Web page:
Louth Eye
 A guide to Louth in Lincolnshire since 2004

Town Council Round-Up: Poetry, Cattle Market Plans, And Tree Lights

November 20th 2013

KLS plans

Keep Louth Special display their alternative plans for the cattle market at a shop in the town centre

There is a little less than usual to report from the town council meeting of 19th November, partly because there were no major planning applications for the council to consider, and also because people who were scheduled to make a presentation did not show up. Councillor Newton and Nick Davis from ELDC were supposed to talk about markets, but Councillor Newton was too unwell to attend.

Poetry By Heart

In the public forum Kate Harrison made a presentation about Poetry By Heart, an international poetry competition that is in its second year. The competition launched at the beginning of October, and Mrs Harrison noted that Lincolnshire is not in it.

The competition is open to pupils aged 14-18, and the challenge is to learn poems to recite by heart in competitions that go from regional level to national. Whoever wins the county event will enjoy a weekend in London, and every child who enters will get a prize and a certificate. The poems are chosen from an anthology. Schools and colleges have until 20th December to sign up, ready for the county competition to be held on February 7th 2014 in Louth Town Hall.

Also in the public forum, Councillor Jill Makinson-Sanders had questions about a bollard put on the corner of Cannon Street, causing an obstruction. She asked "how much it cost and why it was done?"

The cattle market

A petition is circulating about the cattle market. Yes, another one. This one reads:

"We, the undersigned, urge ELDC not sell the cattle market site for a supermarket to be built on, because we believe it will signal the death knell for Louth as a market town."

Copies should be popping up in local shops and businesses in the near future. It's promoted by Keep Louth Special, who have a display of their alternative plans for regenerating the site at the Mercer Row shop on the corner next to MSR News.

The town council voted to write to ELDC to ask whether there is any substance to rumours surrounding negotiations with a supermarket about the cattle market.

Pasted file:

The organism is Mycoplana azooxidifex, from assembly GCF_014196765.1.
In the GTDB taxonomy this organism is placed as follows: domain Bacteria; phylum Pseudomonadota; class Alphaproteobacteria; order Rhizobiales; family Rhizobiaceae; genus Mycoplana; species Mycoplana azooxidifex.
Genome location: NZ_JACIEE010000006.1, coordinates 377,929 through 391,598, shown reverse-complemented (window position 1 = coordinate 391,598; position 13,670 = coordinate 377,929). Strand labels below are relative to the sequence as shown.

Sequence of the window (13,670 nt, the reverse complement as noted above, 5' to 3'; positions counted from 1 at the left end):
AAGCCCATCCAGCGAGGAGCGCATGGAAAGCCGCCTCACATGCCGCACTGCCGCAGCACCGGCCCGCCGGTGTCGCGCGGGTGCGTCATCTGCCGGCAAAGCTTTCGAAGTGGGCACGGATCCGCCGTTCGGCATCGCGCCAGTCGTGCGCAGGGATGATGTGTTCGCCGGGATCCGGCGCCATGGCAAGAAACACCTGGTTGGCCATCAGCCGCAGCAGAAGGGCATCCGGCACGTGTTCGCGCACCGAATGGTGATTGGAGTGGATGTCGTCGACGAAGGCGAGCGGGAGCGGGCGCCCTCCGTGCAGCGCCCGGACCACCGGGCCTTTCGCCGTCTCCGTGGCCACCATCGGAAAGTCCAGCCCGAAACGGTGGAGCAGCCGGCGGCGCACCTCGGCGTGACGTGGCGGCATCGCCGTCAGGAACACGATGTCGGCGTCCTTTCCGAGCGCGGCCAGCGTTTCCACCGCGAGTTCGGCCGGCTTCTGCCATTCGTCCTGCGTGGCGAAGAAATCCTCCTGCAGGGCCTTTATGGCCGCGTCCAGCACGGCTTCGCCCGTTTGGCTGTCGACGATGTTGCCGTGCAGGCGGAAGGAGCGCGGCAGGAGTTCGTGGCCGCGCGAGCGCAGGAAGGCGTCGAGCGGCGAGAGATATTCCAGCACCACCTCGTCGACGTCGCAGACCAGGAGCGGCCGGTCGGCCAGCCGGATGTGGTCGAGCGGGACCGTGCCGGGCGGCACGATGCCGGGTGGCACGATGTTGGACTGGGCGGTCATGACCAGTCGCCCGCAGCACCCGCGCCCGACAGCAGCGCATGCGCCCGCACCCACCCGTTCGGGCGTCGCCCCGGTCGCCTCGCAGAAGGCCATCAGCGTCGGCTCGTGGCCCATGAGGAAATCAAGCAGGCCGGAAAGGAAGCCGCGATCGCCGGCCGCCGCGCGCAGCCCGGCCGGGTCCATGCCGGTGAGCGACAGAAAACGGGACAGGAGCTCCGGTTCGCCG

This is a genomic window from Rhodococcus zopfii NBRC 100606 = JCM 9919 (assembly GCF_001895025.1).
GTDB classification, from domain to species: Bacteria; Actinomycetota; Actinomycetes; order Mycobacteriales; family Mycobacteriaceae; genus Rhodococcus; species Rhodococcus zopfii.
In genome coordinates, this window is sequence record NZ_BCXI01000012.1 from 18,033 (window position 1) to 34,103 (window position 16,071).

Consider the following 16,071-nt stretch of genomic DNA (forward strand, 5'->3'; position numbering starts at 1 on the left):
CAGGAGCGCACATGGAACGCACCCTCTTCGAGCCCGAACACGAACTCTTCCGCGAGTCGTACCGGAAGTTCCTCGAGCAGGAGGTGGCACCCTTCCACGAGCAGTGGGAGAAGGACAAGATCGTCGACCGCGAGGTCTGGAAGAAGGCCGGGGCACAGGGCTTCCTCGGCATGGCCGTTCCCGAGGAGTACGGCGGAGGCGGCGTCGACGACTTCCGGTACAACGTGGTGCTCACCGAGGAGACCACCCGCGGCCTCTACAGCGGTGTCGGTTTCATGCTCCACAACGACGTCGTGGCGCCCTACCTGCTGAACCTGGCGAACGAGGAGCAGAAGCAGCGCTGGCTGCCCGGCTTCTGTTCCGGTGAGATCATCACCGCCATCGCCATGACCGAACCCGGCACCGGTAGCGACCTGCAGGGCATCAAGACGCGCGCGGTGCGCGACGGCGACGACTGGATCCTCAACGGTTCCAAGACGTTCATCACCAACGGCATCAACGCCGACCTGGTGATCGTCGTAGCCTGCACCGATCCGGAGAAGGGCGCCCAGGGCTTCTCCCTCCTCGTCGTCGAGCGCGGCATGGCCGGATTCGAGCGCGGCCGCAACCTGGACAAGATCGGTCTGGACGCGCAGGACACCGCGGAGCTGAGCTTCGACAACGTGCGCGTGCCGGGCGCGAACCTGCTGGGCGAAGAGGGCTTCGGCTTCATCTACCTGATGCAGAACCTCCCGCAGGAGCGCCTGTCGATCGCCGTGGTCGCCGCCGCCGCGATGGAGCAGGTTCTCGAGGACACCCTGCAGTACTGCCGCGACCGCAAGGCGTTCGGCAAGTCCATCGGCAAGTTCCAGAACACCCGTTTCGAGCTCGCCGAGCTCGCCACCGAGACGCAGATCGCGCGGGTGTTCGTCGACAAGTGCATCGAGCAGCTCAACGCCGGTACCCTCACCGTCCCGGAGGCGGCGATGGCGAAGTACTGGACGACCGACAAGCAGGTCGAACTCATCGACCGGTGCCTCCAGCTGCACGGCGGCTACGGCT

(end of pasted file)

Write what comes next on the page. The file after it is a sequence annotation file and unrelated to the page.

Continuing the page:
Tree lights

Councillor Pauline Watson mentioned that she had spoken to someone who was prepared to pay for lights for the tree outside St James' church. Councillor Trevor Marris pointed out that there was a problem with the height of the cherry picker used to mount the lights. "They daren't go any further with the cherry picker," he said.

It might be simpler to use a smaller tree, and more attractive as well.

Grants, boundaries, and coppers

The closing date for local groups to get in grant applications to the town council is Friday, 22nd of November. It's open to charities, voluntary groups and public sector organisations.

The Boundary Commission have reported back on the new arrangements for district council seats in East Lindsey. There will be a two-member ward for Priory and St James', whilst all of the other wards in Louth will have one member representing them at ELDC. This is a slight change to the Boundary Commission's original suggestion of having two two-member wards.

Coppers on the Wall raised 190.90 for BBC Children In Need. The annual event was held on the 15th of November outside the Sessions House. "It was a great effort," the Mayor, David Wing, commented.

The Mayor also talked about Towns Alive, an event he and Councillor Makinson-Sanders attended. Modernisation, towns working in partnership, and ways of improving car parks to make them more amenable were on the agenda. Unfortunately the idea of cutting car parking charges was not up for discussion with regard to their car parking meeting, but putting in maps and adverts to "brighten them up" were some of the ideas put forward.

Parking charges are a major complaint at the moment, so it's encouraging that people are thinking of ways of using car parks differently. Of course, the advertising won't be worth much if charges are so high that nobody uses the car parks.

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